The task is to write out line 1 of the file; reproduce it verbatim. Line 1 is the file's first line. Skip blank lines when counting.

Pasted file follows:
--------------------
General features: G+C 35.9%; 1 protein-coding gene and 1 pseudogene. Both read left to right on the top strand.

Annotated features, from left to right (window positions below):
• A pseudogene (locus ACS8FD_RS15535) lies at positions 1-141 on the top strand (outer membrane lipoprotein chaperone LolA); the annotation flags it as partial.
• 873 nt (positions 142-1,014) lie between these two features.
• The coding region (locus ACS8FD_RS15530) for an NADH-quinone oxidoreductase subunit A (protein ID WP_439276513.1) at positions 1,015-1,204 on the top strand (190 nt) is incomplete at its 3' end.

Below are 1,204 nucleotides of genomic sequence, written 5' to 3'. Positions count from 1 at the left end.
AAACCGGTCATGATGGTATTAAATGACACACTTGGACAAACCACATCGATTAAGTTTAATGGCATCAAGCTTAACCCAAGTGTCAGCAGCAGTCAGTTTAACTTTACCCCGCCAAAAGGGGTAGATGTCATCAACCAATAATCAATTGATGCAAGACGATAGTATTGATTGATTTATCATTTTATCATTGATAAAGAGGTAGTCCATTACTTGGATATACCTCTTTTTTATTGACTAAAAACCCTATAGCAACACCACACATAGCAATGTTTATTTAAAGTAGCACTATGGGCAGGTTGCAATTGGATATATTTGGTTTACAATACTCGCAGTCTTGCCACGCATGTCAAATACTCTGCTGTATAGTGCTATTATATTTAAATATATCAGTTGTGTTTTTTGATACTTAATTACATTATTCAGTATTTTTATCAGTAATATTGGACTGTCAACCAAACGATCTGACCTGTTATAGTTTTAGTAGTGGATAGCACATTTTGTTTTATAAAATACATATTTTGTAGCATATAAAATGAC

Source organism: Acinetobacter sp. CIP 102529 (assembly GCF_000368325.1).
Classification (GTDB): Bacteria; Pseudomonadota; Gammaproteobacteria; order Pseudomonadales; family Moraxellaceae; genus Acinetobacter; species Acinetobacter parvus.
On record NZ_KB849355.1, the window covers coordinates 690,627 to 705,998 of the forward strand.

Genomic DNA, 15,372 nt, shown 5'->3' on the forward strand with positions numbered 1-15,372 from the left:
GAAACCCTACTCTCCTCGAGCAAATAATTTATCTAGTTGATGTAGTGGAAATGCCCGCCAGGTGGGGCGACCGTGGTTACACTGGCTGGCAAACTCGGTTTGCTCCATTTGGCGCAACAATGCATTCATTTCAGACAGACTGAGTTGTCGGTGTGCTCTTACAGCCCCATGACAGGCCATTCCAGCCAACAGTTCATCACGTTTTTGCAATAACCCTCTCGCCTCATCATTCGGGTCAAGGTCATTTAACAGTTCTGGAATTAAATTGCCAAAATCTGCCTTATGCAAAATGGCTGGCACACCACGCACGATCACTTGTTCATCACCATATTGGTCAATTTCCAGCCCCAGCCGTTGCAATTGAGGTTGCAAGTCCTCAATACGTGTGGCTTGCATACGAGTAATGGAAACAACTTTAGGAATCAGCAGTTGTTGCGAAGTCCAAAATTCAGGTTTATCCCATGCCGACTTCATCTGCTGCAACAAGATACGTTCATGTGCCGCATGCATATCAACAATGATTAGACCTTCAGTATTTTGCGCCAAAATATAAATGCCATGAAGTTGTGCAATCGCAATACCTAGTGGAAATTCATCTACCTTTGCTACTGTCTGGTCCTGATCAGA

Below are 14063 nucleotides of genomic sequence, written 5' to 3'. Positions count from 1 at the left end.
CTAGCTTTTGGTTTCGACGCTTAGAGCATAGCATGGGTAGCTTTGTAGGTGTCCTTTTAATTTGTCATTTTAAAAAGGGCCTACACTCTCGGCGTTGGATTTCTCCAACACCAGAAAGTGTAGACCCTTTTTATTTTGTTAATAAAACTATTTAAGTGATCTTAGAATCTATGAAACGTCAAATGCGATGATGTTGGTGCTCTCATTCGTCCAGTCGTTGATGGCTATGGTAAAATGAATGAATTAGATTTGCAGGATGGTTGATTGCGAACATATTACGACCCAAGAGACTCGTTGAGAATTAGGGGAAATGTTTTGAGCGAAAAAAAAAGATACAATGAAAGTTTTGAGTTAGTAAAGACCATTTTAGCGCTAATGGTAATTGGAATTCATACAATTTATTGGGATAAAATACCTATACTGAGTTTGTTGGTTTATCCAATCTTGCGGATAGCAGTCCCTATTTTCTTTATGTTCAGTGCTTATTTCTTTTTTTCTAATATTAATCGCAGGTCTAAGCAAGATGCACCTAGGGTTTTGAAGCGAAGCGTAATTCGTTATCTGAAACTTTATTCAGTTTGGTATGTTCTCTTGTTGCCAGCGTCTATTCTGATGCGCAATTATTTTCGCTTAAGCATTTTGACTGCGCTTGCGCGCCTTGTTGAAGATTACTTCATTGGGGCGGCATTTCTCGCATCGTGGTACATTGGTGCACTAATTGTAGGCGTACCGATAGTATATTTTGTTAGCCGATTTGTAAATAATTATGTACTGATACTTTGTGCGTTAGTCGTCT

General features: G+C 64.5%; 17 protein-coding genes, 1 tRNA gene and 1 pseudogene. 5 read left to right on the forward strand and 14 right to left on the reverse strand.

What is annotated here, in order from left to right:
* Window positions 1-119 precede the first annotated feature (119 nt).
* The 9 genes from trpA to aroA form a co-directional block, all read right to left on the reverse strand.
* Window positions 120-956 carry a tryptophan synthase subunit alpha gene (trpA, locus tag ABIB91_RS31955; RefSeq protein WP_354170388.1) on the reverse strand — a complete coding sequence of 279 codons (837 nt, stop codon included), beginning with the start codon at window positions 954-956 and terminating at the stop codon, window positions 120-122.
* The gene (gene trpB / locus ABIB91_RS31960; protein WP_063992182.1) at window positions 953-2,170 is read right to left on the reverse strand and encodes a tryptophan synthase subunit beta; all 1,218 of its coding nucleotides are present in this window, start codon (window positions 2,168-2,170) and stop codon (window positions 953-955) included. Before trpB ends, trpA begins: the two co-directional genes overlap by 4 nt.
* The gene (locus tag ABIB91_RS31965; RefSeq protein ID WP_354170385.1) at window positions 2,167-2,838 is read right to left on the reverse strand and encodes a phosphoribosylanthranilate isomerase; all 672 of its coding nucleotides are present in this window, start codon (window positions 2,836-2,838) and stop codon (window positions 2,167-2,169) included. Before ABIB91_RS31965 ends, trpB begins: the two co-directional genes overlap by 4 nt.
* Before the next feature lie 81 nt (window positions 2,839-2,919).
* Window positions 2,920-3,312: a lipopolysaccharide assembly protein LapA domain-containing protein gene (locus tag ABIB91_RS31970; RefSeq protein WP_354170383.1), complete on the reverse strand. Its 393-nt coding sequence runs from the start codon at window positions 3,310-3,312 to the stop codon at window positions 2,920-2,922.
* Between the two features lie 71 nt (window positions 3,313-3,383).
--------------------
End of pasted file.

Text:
General features: G+C 35.9%; 1 protein-coding gene and 1 pseudogene. Both read left to right on the top strand.